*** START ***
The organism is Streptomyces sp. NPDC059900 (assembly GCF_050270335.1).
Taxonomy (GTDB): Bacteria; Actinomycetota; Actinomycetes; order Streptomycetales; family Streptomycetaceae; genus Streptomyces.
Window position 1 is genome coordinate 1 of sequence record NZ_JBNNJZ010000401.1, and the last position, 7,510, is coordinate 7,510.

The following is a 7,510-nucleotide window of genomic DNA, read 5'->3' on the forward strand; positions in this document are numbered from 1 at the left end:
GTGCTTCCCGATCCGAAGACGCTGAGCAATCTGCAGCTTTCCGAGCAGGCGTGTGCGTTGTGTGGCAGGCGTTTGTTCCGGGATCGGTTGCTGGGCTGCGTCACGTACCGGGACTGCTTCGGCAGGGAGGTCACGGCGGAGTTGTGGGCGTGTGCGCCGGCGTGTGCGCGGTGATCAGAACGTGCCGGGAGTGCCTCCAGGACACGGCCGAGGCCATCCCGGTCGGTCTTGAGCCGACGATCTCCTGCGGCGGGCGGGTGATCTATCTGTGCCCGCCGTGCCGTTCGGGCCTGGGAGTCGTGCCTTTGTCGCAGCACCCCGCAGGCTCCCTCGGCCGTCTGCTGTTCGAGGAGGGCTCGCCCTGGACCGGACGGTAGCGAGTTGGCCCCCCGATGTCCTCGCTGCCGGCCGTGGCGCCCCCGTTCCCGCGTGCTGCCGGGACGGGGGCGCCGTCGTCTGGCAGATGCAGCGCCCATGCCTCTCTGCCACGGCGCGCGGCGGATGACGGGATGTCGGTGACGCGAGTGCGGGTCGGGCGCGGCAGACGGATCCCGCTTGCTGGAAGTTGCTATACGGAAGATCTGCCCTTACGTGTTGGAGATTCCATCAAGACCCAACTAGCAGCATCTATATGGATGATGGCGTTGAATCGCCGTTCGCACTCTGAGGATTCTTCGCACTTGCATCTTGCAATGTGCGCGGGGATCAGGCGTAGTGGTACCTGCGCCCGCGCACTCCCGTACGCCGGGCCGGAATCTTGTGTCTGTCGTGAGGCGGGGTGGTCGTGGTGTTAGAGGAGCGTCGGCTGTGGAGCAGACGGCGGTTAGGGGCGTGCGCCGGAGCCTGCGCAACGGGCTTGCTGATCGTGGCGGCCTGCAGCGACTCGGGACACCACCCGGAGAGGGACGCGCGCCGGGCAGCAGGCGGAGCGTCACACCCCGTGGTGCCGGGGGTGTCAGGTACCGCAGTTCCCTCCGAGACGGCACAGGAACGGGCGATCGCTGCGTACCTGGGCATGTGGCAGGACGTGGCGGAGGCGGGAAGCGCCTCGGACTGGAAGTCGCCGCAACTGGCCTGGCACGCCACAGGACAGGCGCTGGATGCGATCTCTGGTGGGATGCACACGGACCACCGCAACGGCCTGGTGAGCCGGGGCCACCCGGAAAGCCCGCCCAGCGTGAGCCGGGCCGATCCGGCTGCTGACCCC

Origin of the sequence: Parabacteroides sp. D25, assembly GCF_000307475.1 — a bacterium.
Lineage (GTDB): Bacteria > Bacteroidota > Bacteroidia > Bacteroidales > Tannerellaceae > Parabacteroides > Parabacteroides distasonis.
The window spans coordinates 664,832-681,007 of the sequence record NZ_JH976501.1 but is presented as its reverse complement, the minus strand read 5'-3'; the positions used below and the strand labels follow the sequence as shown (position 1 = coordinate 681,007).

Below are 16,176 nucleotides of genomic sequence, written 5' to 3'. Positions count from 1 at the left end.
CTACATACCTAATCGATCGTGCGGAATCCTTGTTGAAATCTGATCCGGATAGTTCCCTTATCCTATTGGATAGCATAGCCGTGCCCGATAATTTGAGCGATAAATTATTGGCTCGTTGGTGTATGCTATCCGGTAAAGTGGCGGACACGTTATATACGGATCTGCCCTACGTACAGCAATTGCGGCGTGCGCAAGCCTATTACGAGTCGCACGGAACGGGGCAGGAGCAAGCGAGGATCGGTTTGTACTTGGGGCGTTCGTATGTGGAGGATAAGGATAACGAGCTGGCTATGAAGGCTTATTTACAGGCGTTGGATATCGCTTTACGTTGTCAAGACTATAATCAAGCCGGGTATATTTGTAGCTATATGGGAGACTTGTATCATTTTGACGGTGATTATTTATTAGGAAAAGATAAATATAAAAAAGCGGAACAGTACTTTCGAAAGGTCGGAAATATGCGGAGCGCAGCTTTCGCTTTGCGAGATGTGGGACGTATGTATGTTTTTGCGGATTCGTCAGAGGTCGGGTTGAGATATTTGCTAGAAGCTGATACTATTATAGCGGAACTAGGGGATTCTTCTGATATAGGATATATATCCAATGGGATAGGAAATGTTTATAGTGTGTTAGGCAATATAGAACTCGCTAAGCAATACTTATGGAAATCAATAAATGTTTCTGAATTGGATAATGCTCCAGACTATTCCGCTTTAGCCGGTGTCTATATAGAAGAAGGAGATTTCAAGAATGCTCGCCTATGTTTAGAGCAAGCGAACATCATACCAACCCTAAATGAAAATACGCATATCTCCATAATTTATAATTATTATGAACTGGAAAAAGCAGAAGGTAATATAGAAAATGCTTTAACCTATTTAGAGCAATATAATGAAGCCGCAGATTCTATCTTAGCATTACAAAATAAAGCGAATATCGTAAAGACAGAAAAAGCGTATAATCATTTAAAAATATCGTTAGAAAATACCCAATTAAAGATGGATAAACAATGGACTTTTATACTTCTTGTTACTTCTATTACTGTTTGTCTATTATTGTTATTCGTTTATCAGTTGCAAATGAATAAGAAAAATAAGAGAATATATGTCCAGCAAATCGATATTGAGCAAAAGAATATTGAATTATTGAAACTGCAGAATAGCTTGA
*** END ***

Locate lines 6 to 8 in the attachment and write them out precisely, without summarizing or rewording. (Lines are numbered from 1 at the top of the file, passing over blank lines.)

Origin of the sequence: Parabacteroides sp. D25, assembly GCF_000307475.1 — a bacterium.
Lineage (GTDB): Bacteria > Bacteroidota > Bacteroidia > Bacteroidales > Tannerellaceae > Parabacteroides > Parabacteroides distasonis.
The window spans coordinates 664,832-681,007 of the sequence record NZ_JH976501.1 but is presented as its reverse complement, the minus strand read 5'-3'; the positions used below and the strand labels follow the sequence as shown (position 1 = coordinate 681,007).